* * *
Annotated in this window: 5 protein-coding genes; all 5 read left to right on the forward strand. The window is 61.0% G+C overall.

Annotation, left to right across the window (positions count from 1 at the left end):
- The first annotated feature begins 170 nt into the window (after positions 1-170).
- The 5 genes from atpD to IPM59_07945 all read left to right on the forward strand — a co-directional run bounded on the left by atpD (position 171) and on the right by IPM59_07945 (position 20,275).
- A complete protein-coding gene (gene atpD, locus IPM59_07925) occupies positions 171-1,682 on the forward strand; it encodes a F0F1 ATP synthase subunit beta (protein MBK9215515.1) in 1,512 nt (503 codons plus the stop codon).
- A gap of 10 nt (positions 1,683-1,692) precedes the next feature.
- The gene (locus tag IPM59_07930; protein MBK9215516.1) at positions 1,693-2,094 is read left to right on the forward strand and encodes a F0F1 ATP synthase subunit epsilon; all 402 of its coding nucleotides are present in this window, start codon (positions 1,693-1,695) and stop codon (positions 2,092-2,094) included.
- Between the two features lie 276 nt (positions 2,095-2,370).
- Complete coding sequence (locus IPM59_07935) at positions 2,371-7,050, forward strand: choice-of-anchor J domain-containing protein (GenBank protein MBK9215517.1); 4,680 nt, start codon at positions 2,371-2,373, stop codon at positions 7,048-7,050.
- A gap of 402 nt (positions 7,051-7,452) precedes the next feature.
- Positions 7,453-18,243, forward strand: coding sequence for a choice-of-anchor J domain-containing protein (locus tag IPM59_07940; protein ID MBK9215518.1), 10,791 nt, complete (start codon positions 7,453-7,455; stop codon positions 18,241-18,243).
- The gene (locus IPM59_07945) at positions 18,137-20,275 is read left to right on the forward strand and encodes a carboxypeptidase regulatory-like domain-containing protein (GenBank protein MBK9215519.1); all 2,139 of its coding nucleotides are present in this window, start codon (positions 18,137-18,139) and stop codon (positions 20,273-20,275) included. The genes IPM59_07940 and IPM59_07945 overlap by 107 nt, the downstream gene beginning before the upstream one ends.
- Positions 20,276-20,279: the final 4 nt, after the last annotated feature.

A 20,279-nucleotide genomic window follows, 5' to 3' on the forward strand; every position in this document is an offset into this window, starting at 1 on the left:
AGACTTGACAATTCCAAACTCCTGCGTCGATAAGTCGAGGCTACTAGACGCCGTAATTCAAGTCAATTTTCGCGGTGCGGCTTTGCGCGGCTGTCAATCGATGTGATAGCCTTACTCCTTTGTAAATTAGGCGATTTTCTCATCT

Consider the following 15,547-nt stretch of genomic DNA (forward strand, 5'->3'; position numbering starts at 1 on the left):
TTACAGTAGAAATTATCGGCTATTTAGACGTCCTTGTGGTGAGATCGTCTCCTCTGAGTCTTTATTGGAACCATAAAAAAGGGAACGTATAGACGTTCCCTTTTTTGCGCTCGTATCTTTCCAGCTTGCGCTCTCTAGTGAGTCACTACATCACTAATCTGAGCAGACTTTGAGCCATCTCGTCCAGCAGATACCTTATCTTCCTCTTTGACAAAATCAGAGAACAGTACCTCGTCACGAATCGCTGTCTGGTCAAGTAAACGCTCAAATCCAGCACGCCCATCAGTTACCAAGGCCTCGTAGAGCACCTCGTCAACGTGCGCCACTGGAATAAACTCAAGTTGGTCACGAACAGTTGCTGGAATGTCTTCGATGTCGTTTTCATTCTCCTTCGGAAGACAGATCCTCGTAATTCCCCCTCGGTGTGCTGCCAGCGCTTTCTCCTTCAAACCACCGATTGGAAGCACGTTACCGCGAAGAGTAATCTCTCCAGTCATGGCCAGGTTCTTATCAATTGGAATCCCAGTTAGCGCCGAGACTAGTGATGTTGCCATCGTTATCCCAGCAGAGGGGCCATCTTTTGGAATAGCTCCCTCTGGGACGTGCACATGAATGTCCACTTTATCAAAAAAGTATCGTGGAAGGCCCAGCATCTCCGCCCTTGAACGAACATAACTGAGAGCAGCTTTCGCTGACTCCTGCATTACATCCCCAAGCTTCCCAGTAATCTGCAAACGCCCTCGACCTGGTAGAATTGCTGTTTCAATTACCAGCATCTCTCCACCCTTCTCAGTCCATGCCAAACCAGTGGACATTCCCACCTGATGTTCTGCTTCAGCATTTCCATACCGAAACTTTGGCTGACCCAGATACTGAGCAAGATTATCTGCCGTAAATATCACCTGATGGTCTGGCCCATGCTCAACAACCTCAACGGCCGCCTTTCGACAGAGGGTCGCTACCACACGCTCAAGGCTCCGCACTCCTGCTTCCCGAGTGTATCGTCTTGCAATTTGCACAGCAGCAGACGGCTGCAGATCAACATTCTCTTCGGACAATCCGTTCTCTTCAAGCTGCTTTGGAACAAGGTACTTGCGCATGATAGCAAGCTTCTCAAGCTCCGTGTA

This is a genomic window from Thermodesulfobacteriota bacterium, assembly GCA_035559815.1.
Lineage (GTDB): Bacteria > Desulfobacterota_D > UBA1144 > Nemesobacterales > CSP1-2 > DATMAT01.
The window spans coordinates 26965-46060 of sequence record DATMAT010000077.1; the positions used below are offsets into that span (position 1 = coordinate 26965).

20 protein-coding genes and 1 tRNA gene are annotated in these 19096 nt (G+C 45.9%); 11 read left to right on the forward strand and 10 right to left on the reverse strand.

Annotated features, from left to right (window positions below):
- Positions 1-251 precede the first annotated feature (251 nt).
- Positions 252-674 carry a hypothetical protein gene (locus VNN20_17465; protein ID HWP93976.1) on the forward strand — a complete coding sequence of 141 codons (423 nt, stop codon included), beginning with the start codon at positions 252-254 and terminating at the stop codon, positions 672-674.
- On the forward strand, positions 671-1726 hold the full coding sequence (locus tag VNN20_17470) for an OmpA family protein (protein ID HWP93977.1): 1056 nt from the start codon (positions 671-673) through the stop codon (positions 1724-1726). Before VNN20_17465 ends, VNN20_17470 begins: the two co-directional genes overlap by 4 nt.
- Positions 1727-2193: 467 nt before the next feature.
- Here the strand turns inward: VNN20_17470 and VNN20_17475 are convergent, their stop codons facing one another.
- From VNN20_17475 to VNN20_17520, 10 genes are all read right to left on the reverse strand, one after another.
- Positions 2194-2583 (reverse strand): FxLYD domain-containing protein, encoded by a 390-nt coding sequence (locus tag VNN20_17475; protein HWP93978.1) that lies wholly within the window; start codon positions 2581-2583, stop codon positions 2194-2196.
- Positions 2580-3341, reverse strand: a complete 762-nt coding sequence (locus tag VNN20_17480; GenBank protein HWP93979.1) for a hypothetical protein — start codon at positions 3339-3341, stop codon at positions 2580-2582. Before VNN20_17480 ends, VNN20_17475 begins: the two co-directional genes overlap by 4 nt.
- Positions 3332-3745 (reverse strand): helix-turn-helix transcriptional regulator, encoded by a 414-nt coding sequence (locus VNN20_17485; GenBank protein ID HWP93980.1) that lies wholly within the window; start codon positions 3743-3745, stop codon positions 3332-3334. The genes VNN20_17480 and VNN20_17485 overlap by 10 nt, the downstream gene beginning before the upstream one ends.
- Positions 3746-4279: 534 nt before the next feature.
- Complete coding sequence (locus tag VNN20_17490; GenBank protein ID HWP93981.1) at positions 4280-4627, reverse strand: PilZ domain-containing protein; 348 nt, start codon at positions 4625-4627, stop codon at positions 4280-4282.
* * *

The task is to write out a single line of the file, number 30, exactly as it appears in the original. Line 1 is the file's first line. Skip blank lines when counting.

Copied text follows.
- Positions 2580-3341, reverse strand: a complete 762-nt coding sequence (locus tag VNN20_17480; GenBank protein HWP93979.1) for a hypothetical protein — start codon at positions 3339-3341, stop codon at positions 2580-2582. Before VNN20_17480 ends, VNN20_17475 begins: the two co-directional genes overlap by 4 nt.